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Plane Sent Signals 'Hours After Contact Lost'
Satellites received signals from the Malaysia Airlines flight up to five hours after contact was lost, according to Sky sources.
A statement issued by satellite operator Inmarsat said: "Routine, automated signals were registered on the Inmarsat network from Malaysia Airlines flight MH370 during its flight from Kuala Lumpur.
"This information was provided to our partner SITA, which in turn has shared it with Malaysia Airlines."
The signals are 'pings' sent by the plane to confirm it is still there and to allow the network to determine its position.
According to Sky sources these automated signals were still received up to five hours after ground control lost contact with the aircraft.
Sky's Niall Paterson said: "If this information is accurate, for those five hours at the very least, that flight was not crashed, it was in some sense flying through the air.
"This information does not tell us what was going on in the plane at that time, we don't know the direction it was travelling and we certainly don't know what happened after those five hours.
"However some are connecting the fact this information is now coming out with the fact the search area has been expanded significantly."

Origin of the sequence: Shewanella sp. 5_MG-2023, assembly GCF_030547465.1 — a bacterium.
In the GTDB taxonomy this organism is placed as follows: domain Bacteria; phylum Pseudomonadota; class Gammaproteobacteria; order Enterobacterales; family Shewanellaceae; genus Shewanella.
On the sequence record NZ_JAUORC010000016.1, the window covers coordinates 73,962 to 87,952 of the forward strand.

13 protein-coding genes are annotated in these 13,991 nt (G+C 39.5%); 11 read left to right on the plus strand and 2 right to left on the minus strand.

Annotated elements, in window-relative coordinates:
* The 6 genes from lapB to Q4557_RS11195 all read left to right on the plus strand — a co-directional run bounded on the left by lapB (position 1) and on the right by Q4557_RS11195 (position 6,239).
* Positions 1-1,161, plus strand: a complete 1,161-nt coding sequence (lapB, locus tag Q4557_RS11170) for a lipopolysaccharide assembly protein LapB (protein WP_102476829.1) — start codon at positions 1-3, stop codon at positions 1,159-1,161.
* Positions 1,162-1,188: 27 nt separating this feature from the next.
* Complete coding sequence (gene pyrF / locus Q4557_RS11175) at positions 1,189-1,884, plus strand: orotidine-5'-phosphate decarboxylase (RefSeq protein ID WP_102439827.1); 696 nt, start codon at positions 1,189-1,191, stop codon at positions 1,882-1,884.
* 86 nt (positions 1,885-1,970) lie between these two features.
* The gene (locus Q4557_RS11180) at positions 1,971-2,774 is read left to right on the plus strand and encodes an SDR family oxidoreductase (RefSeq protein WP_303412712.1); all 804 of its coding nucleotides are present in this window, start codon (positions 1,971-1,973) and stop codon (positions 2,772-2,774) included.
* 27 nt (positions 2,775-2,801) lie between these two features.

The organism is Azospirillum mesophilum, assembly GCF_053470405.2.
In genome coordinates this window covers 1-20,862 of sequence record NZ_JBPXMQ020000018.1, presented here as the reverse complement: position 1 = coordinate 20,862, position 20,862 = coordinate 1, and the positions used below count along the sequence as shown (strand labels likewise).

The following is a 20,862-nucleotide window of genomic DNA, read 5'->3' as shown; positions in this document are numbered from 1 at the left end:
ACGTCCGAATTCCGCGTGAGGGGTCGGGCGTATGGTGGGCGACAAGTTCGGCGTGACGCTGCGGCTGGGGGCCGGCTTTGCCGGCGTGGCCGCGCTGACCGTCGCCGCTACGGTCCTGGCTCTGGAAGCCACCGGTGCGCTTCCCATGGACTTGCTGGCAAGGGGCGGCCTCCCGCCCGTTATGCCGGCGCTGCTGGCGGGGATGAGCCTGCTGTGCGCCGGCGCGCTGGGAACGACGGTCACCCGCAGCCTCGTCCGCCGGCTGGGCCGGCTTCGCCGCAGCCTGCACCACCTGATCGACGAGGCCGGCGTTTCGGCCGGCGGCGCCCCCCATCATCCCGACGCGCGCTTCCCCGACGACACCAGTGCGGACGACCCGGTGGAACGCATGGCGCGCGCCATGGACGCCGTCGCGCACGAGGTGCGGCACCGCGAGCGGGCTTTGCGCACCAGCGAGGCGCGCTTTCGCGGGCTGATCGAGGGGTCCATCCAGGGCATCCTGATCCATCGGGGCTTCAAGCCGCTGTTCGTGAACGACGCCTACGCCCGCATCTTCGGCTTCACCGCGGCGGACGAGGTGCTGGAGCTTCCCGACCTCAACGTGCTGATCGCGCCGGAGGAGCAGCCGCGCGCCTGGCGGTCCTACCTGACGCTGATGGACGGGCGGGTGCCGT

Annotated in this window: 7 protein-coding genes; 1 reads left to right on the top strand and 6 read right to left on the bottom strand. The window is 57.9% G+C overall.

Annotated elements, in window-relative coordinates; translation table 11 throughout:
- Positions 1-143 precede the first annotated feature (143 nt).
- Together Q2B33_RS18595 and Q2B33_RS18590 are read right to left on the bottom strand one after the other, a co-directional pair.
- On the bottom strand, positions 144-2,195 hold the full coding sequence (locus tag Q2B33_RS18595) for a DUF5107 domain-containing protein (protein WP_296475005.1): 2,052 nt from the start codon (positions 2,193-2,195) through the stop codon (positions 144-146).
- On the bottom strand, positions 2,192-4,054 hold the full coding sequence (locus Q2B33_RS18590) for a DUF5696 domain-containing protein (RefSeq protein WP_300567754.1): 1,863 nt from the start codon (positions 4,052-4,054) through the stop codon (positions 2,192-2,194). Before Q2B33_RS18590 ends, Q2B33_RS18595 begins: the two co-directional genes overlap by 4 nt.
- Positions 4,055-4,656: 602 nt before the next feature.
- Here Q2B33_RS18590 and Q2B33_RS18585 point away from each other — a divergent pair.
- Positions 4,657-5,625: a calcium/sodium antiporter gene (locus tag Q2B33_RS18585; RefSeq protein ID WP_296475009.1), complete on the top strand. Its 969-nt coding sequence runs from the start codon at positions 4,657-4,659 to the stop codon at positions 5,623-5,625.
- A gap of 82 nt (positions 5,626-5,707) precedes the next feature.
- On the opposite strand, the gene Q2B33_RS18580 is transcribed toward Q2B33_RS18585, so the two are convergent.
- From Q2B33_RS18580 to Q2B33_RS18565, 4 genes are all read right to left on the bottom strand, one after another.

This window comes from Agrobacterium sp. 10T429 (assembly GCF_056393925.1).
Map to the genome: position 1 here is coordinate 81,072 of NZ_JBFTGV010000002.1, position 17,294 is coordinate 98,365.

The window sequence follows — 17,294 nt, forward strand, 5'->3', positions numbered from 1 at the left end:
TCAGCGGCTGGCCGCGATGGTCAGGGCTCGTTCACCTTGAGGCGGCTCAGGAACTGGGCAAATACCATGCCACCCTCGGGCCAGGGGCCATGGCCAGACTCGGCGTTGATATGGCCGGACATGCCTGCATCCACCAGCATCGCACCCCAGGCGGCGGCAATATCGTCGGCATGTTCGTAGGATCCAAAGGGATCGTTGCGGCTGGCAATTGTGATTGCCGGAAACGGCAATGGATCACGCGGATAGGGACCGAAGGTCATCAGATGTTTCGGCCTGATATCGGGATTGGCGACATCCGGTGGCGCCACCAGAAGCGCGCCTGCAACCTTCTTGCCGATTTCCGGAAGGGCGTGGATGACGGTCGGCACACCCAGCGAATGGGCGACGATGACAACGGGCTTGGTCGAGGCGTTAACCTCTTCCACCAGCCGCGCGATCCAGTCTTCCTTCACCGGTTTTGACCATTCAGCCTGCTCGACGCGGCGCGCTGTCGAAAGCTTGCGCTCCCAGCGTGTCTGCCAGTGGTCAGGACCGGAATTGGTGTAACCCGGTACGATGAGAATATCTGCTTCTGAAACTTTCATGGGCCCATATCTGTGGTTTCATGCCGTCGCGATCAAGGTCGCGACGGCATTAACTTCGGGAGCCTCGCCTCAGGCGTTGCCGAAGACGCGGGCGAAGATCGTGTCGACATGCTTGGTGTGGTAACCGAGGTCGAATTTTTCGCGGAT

It was earlier reported that radar-tracking evidence showed the aircraft was deliberately flown towards India's Andaman Islands.
Malaysia's acting transport minister Hishammuddin Hussein has confirmed the search had been expanded into the Indian Ocean - on the opposite side of Malaysia from where contact with the jet was lost nearly a week ago.
He also said there was evidence of a plane turning back, but it may not have been the missing flight.
"What we can say is we are looking at sabotage, with hijack still on the cards," a Malaysian police source said.
There has been no sight of flight MH-370 or the 239 people on board since contact was lost with it last Saturday.